Because the two bin2 alleles that we have isolated contain gain-of-function mutations (9), we could not perform a rescue experiment to further prove that the mutated kinase gene is indeed the BIN2 gene. Instead, we cloned a 6.2-kb genomic fragment containing the complete ASKη gene, recreated the bin2-1 mutation by site-directed mutagenesis (18), and transformed the mutated gene into the wild-typeArabidopsis plants. As shown in Fig. 2A, such a mutatedASKη gene recapitulated the phenotype of the homozygous bin2 mutant, providing proof that theASKη gene is indeed the BIN2gene. In agreement with its gain-of-function nature, a second site mutation in which Lys 69 was replaced by Arg (K69R) (19) that was known to destroy the GSK/SHAGGY kinase activity (20) eliminated the phenotypic effect of thebin2-1 mutation, although the K69R mutation itself had no effect on the morphology of the transgenic plants (Fig. 2A).

Figure 2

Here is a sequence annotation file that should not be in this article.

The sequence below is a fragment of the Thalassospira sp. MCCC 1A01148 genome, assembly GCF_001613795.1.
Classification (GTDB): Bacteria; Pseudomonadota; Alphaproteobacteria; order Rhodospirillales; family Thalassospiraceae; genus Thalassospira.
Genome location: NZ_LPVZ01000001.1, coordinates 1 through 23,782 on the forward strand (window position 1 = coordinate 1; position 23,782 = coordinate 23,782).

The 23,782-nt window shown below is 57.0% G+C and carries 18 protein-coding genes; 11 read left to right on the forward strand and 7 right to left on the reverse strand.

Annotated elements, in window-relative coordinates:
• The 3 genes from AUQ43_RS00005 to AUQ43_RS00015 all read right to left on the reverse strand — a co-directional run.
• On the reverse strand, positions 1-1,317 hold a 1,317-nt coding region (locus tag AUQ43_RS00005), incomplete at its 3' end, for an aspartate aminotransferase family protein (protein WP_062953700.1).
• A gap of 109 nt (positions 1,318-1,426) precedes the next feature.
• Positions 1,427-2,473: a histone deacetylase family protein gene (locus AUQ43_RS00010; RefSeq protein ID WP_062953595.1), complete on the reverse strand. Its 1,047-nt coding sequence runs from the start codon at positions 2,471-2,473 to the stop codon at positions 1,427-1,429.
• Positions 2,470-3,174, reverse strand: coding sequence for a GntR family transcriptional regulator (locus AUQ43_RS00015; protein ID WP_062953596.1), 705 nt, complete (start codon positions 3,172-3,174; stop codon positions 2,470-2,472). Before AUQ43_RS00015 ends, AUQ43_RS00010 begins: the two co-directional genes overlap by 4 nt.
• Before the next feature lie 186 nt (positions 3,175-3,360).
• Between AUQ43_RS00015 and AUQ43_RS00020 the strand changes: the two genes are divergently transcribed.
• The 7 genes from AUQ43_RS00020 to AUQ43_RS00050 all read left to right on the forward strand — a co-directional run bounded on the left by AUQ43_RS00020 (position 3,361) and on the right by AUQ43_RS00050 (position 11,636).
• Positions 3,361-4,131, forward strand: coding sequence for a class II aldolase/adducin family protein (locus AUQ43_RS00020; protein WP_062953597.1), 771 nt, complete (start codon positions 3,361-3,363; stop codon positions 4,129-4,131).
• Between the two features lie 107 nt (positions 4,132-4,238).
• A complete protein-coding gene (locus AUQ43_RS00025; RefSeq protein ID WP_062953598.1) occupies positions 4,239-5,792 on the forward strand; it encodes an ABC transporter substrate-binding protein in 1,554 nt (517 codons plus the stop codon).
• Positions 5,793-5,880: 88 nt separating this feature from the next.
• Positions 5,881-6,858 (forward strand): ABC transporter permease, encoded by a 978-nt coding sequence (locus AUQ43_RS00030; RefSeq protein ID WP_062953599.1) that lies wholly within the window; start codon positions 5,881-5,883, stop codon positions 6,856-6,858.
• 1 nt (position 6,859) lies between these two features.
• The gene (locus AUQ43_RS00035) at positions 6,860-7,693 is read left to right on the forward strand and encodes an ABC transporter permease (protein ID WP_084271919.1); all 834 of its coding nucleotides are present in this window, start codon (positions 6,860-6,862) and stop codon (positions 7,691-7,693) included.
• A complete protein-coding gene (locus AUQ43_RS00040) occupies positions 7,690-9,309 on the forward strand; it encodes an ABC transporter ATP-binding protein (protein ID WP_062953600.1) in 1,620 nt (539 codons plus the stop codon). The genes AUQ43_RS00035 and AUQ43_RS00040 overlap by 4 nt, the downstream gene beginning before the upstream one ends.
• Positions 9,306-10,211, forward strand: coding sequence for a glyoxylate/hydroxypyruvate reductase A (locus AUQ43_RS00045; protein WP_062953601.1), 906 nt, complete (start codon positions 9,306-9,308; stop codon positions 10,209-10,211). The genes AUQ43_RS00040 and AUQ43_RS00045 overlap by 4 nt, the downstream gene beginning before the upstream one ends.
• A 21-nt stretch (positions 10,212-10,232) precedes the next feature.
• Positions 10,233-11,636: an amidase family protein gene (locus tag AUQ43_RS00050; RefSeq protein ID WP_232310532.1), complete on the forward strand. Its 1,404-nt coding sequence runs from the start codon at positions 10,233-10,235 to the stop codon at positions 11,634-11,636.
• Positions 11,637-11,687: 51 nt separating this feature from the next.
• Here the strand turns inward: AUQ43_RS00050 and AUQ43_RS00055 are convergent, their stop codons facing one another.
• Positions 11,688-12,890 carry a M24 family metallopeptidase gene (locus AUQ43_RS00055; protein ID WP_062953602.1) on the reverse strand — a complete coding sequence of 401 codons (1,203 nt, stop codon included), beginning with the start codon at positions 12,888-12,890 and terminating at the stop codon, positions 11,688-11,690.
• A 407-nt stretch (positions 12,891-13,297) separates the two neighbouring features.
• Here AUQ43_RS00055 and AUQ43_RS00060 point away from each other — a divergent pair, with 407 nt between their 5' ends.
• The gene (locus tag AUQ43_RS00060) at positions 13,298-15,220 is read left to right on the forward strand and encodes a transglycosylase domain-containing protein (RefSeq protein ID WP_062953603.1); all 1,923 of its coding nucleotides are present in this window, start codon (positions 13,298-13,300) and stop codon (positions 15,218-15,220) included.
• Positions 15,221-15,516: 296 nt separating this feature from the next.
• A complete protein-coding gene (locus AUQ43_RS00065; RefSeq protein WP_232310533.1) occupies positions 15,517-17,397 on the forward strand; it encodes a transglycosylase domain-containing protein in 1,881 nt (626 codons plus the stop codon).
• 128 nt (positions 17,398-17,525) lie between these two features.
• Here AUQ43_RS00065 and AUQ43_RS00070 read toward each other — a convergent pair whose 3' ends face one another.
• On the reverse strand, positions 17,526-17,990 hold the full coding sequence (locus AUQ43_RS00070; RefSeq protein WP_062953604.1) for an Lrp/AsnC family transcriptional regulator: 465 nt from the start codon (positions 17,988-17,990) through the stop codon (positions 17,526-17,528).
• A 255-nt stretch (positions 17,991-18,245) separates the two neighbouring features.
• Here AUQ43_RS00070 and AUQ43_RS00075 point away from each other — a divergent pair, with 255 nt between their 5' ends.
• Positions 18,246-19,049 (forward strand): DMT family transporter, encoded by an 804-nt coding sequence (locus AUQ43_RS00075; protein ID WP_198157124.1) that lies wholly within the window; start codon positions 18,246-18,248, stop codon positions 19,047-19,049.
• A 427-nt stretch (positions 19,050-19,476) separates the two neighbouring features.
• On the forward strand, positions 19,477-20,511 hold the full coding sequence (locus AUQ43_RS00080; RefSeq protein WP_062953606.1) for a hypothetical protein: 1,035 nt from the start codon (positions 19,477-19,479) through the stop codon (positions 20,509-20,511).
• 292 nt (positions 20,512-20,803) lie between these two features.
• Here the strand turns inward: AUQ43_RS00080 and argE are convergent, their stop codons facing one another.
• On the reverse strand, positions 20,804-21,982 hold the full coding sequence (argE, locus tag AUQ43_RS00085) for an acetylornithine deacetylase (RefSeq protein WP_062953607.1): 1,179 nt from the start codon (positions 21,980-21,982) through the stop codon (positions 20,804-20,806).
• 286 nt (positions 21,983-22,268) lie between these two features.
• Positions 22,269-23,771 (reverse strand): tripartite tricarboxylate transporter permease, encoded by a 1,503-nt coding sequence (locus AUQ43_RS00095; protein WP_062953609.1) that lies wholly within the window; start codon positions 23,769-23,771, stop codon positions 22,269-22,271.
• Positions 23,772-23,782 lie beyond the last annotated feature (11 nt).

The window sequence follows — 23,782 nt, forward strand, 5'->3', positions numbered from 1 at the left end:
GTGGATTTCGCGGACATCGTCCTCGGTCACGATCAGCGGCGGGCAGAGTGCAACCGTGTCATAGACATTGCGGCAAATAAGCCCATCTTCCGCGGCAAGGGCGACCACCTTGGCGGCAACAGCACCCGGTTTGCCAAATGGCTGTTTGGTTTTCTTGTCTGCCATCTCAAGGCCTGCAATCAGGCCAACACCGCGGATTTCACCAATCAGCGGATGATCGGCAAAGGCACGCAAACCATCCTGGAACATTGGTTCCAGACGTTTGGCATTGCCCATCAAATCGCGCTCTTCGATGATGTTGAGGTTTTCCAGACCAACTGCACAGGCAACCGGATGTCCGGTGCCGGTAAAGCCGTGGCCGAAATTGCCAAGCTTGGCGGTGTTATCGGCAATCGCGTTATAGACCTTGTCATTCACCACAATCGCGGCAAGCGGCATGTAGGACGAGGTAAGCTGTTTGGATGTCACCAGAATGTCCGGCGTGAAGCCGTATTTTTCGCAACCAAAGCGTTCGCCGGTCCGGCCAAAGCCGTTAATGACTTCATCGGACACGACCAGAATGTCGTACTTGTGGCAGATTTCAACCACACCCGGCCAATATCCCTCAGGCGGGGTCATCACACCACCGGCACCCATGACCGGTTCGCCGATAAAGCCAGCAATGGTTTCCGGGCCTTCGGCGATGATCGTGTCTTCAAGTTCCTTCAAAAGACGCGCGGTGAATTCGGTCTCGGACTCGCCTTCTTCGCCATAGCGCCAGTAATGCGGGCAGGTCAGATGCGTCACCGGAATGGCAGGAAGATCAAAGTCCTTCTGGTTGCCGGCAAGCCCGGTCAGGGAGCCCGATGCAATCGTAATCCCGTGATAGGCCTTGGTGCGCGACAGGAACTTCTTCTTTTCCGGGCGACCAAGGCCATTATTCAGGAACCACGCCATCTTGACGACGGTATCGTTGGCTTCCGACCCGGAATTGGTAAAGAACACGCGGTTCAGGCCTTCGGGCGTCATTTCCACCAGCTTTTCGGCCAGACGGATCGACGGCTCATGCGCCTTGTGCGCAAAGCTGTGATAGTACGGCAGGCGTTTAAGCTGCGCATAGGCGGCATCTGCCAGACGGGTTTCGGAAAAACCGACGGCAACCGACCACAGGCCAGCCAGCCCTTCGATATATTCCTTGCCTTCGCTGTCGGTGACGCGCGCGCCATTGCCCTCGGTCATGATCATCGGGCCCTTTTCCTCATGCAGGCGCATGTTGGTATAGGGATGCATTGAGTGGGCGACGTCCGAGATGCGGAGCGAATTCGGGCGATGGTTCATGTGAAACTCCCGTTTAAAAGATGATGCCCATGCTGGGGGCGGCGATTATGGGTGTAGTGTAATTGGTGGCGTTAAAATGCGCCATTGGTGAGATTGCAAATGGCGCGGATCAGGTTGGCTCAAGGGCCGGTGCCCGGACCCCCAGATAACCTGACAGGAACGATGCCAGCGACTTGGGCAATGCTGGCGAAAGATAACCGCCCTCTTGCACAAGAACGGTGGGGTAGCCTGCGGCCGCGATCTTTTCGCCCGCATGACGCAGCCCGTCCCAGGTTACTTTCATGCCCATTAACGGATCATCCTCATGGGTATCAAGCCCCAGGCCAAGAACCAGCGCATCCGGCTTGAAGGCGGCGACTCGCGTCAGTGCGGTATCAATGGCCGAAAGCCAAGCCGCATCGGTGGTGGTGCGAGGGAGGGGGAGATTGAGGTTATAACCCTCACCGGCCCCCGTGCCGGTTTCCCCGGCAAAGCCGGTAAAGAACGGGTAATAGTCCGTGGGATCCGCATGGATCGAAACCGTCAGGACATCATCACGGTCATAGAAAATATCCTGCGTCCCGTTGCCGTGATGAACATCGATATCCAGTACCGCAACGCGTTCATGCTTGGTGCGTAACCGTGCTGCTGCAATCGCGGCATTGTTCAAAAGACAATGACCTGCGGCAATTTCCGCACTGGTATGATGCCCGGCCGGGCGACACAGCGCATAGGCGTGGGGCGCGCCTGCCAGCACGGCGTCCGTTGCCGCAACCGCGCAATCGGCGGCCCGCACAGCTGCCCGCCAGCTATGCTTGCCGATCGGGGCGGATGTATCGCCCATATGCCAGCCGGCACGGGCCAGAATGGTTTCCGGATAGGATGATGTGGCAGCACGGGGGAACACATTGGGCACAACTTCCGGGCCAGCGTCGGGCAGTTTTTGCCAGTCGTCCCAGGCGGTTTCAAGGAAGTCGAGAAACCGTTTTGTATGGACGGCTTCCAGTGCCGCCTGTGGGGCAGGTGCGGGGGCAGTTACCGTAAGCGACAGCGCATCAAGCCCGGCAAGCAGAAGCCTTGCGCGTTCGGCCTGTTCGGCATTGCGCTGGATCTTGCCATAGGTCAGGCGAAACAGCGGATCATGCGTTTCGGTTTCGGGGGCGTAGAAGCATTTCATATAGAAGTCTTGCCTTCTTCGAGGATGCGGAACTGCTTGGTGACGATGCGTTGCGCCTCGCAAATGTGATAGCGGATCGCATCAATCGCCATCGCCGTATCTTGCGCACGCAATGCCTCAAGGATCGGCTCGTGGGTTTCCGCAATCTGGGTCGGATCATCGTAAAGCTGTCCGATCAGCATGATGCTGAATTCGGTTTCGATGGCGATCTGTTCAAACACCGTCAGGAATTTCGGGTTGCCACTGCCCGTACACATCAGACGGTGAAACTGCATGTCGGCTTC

bin2-1 is likely a hypermorphic mutation. (A) Recapitulation of the bin2phenotype by a mutated ASKη gene containing the bin2-1 mutation. Shown here (from left to right) are a wild-type Arabidopsis seedling, transgenic plants expressing the wild-type ASKη gene, or mutatedASKη gene containing bin2-1, K69R, or bin2-1, K69R double mutation, and bin2homozygous mutant. (B) The bin2-1 mutation leads to a more active BIN2 kinase in E. coli. Transphosphorylation activities toward a GSK3β peptide substrate of the wild-type GST-BIN2 fusion protein and its three mutant counterparts containing bin2-1, K69R, or bin2-1, K69R double mutation were measured, by using an in vitro phosphorylation assay (21), and expressed as a percentage of the specific activity of the wild-type GST-BIN2 fusion protein. Average activity (n = 3) and standard deviation are indicated. (C and D)BIN2 overexpression gives rise to an allelic series ofbin2 phenotype. (C) Seedlings grown on synthetic medium; (D) the same plants grown in soil under similar growth conditions. (E) Analysis of BIN2 expression of theBIN2 transgenic plants. Total RNAs (5 μg each) isolated from wild-type plants, bin2-1, and BIN2transgenic plants were separated by a formaldehyde-containing agarose gel, blotted to nylon membranes, and hybridized first with a full-length BIN2 probe and then with an 18S rDNA probe.